Australian Economy

As cost of living bites, more Australians are seeking second-hand bargains — many of them online

Celine didn’t expect to end up haggling over second-hand clothes, and she certainly won’t be telling her book club.

But desperate times have called for desperate measures — even for “solid middle class” Central Coast homeowners, with an engineer’s pay cheque and a respectable combined income.

“I would be really embarrassed if people knew,” said Celine, whose name has been changed.

“I never thought we’d be in this predicament. As middle-income earners, it really should be much easier.”

The mother of four never used to buy much second-hand, but now she constantly hunts for deals and freebies — everything from clothes and shoes, to bed linen, furniture and home improvements.

“I picked up curtain rods for free this morning, because the curtains are black with mould after all the wet,” she said.

As cost of living bites, the second-hand economy appears to be booming — and many Australians are coming to it for the first time.

Despite the economic downturn, resale platforms like Gumtree, eBay and Facebook Marketplace are reporting increased activity in some categories, as are other neighbourhood gifting and sharing groups.

Necessity and hardship appear to be leading us towards a new era of second-hand buying and selling.

Cost of living pinch ‘sharper’ than GFC

For many Australians, the pinch began some time in the past two years.

Unemployment rose with the pandemic, and then inflation went up as well. In mid-2021, inflation overtook wage growth, so that the real value of a typical worker’s pay packet declined.

It’s been declining ever since. Annual inflation is now at 5.1 per cent and growing at its fastest pace in 20 years, driven largely by fuel prices (up 35 per cent) and building materials (up 15.4 per cent).

In May, Anglicare modelling showed just how tight the pinch had become:

  • A full-time minimum wage worker is left with $29 after essential weekly expenses, not including the cost of health care or utility bills
  • A family of four, with two full-time minimum wage workers, has no income left after expenses
  • A single parent on the minimum wage is short $195 per week, even when accessing benefits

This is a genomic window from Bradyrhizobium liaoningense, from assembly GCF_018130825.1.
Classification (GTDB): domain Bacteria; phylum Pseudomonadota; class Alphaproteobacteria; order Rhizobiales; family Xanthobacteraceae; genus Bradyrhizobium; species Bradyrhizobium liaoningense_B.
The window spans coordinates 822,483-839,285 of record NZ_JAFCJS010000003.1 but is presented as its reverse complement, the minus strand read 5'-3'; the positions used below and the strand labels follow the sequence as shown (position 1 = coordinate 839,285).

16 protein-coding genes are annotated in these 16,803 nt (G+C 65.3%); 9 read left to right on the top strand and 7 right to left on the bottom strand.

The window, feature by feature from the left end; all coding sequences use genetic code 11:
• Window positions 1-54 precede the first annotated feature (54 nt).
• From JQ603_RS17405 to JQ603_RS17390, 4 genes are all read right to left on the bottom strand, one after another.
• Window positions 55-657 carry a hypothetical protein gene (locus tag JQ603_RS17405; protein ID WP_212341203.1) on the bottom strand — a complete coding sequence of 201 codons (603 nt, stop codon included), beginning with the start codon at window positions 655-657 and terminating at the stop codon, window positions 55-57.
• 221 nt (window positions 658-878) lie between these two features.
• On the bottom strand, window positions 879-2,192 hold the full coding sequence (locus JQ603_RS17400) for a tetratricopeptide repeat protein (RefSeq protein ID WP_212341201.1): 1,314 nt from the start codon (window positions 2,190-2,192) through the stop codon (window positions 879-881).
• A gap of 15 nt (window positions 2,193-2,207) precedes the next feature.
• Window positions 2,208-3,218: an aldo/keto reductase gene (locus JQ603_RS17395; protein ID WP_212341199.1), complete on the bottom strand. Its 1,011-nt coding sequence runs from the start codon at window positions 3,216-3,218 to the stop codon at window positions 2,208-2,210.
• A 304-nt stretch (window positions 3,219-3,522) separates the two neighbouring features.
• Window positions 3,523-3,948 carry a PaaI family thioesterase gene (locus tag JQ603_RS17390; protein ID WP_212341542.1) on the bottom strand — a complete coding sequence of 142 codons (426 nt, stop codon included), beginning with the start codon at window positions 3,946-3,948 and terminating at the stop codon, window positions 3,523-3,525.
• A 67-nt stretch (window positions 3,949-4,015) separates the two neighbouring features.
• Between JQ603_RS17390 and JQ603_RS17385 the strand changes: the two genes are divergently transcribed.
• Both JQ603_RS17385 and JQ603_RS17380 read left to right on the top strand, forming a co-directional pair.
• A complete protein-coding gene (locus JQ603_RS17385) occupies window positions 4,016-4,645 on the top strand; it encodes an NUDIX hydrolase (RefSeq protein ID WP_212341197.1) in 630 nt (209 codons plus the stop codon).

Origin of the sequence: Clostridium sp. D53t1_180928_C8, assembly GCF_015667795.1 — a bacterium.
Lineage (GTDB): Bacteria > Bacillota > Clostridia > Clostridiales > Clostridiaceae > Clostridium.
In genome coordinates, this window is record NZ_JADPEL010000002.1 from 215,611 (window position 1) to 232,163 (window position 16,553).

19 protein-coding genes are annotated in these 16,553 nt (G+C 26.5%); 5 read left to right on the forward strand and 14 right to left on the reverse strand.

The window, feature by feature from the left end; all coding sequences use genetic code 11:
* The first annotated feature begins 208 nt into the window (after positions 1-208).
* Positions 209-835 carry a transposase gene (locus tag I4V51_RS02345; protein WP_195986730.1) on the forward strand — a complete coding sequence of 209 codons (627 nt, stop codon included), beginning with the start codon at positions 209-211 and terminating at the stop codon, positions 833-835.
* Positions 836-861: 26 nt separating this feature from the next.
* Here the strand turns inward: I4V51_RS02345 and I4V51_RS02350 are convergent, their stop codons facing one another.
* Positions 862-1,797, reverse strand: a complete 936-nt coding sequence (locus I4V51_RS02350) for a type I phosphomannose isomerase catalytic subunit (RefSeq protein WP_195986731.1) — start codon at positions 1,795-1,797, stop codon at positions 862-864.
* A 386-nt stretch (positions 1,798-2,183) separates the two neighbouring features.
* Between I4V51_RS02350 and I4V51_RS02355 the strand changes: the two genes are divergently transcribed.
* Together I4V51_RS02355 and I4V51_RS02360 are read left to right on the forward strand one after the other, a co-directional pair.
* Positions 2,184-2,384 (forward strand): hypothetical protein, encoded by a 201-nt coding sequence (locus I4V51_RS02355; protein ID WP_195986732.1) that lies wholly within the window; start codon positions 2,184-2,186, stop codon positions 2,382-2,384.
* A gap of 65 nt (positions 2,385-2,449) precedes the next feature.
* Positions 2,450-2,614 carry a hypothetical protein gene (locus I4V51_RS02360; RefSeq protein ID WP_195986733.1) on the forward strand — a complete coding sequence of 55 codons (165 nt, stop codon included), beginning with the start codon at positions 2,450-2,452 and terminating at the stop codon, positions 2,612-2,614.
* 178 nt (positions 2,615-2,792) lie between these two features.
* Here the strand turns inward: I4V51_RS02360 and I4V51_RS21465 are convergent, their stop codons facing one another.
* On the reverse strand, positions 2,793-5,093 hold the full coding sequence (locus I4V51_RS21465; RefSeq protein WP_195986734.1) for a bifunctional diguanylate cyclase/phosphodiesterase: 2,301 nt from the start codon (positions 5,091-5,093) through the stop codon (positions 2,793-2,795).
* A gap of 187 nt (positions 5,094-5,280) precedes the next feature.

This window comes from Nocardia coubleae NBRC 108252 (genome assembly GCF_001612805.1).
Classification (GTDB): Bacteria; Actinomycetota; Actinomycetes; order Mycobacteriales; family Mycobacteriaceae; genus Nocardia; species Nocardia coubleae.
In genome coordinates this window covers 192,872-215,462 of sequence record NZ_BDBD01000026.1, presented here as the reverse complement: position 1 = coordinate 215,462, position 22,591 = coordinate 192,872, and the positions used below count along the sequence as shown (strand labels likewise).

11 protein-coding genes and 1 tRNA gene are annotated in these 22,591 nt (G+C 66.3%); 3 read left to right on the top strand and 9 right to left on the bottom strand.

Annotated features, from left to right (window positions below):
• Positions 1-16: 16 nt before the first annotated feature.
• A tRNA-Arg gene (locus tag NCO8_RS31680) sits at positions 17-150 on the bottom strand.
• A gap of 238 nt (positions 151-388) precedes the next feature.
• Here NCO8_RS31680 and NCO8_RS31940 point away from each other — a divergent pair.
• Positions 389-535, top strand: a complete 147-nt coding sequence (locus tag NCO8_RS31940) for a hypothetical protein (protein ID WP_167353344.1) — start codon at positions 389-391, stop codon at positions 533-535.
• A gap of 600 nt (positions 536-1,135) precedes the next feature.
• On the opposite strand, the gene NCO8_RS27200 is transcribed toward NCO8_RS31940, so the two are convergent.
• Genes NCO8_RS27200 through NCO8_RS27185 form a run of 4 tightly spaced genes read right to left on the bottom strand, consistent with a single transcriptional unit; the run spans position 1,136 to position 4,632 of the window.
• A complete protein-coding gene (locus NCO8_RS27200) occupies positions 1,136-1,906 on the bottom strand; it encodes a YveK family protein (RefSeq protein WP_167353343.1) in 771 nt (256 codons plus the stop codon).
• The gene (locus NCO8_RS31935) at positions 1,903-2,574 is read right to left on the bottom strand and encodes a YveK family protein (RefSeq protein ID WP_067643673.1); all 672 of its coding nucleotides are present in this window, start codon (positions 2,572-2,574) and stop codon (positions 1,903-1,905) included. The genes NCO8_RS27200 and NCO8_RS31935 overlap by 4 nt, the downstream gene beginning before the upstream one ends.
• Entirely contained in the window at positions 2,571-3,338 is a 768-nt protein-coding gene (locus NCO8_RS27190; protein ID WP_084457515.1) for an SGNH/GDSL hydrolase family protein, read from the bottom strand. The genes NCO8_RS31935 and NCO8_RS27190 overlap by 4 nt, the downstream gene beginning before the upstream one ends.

The struggle to break even this downturn was generally harder than during the Global Financial Crisis of the late noughties, said Anglicare Australia executive director Kasy Chambers.

It’s sharper. It’s much sharper,” she said.

“We’ve got the recession, we’ve got the pandemic, we’ve got a much greater level of insecure work than we had 10 or 15 years ago.”

Christian Olea walks down an aisle at a Salvation Army op shop.
The fall in the average real wage last year was the worst this century (outside of when the GST was introduced).(ABC News: Claudia Chiu)

What’s striking about the downturn, she said, was that families who had never accessed charity services were turning up at Anglicare depots, hoping to avoid being seen by anyone they know. 

“It is now very typical to find families that are working and even two-income families who cannot make the weekly or fortnightly pay cycle,” she said.

The rise of the ‘second-hand economy’

In the past decade or so, the second-hand economy has grown enormously.

The classifieds platform Gumtree, which publishes an annual snapshot of the economy, estimates the value of second-hand goods sold in Australia almost doubled from 2011-2021.

A fan, vase, radio, rotary phone and tableware are displayed on a wooden table with low-price stickers.
Retrostyled homewares have become fashionable again.(Getty: James Worrell)

A big reason for this was consumers wanting to avoid the waste and emissions associated with buying new, said Louise Grimmer, an online shopping expert at the University of Tasmania.

It’s also just easier to buy and sell stuff second-hand now, she added.

“Online marketplaces have really allowed for more and more consumers to buy and sell second-hand items.”

With prices going up, these marketplaces are going to be even more popular, she said.

Early figures appear to bear this out.

Facebook Marketplace has seen a 72 per cent increase in second-hand listings in Australia in the first half of 2022, compared to the same period last year, according to its owner, Meta.

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